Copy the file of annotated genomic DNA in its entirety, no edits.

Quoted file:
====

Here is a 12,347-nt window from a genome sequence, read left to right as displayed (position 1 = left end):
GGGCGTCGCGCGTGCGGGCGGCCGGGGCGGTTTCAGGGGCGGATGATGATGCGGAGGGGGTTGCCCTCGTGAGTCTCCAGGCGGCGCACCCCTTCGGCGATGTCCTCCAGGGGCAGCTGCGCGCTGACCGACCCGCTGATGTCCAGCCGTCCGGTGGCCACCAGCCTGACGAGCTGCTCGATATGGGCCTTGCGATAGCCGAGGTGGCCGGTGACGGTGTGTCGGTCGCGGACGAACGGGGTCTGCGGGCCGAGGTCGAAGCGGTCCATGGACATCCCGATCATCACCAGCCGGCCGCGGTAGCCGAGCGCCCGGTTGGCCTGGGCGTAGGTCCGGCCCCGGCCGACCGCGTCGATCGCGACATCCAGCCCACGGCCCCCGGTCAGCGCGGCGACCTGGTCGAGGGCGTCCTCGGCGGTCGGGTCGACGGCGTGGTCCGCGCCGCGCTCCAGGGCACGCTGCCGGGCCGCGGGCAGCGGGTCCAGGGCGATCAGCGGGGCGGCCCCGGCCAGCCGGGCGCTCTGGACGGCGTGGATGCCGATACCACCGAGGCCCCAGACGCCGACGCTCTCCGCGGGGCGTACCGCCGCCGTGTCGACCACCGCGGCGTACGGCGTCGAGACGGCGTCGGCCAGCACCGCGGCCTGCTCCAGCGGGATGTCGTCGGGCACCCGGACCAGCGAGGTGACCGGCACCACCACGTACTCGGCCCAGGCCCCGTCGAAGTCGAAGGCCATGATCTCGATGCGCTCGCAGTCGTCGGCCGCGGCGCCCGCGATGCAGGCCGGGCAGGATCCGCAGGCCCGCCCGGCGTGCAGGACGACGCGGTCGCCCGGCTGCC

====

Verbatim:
Here is a 12,347-nt window from a genome sequence, read left to right as displayed (position 1 = left end):
GGGCGTCGCGCGTGCGGGCGGCCGGGGCGGTTTCAGGGGCGGATGATGATGCGGAGGGGGTTGCCCTCGTGAGTCTCCAGGCGGCGCACCCCTTCGGCGATGTCCTCCAGGGGCAGCTGCGCGCTGACCGACCCGCTGATGTCCAGCCGTCCGGTGGCCACCAGCCTGACGAGCTGCTCGATATGGGCCTTGCGATAGCCGAGGTGGCCGGTGACGGTGTGTCGGTCGCGGACGAACGGGGTCTGCGGGCCGAGGTCGAAGCGGTCCATGGACATCCCGATCATCACCAGCCGGCCGCGGTAGCCGAGCGCCCGGTTGGCCTGGGCGTAGGTCCGGCCCCGGCCGACCGCGTCGATCGCGACATCCAGCCCACGGCCCCCGGTCAGCGCGGCGACCTGGTCGAGGGCGTCCTCGGCGGTCGGGTCGACGGCGTGGTCCGCGCCGCGCTCCAGGGCACGCTGCCGGGCCGCGGGCAGCGGGTCCAGGGCGATCAGCGGGGCGGCCCCGGCCAGCCGGGCGCTCTGGACGGCGTGGATGCCGATACCACCGAGGCCCCAGACGCCGACGCTCTCCGCGGGGCGTACCGCCGCCGTGTCGACCACCGCGGCGTACGGCGTCGAGACGGCGTCGGCCAGCACCGCGGCCTGCTCCAGCGGGATGTCGTCGGGCACCCGGACCAGCGAGGTGACCGGCACCACCACGTACTCGGCCCAGGCCCCGTCGAAGTCGAAGGCCATGATCTCGATGCGCTCGCAGTCGTCGGCCGCGGCGCCCGCGATGCAGGCCGGGCAGGATCCGCAGGCCCGCCCGGCGTGCAGGACGACGCGGTCGCCCGGCTGCC